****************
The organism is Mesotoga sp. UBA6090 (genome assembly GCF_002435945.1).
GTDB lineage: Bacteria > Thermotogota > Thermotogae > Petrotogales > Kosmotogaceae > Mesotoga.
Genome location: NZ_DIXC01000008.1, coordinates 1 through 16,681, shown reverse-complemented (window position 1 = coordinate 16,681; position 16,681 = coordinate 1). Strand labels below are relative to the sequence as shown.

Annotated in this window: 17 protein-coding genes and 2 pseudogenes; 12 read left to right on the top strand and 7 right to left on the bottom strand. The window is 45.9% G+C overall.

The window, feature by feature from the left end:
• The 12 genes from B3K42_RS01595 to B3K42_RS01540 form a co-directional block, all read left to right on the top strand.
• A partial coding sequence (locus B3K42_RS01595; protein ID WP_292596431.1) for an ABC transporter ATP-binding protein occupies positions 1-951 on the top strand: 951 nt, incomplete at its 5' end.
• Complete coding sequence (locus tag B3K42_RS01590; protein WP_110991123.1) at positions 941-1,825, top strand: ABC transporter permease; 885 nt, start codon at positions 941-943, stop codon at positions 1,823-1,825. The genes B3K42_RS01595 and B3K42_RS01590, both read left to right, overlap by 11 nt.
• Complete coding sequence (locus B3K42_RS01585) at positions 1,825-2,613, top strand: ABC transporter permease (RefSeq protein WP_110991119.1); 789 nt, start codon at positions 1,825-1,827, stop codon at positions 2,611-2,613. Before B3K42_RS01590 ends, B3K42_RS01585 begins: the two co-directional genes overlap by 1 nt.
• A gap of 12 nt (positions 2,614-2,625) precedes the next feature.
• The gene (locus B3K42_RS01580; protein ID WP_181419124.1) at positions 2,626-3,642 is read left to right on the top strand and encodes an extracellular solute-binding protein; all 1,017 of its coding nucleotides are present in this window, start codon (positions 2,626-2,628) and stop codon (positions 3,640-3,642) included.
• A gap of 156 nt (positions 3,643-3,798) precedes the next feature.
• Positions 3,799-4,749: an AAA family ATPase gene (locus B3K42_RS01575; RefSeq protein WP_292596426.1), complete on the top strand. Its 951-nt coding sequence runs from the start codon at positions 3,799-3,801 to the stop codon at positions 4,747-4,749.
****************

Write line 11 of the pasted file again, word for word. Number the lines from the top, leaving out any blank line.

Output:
• The gene (locus B3K42_RS01580; protein ID WP_181419124.1) at positions 2,626-3,642 is read left to right on the top strand and encodes an extracellular solute-binding protein; all 1,017 of its coding nucleotides are present in this window, start codon (positions 2,626-2,628) and stop codon (positions 3,640-3,642) included.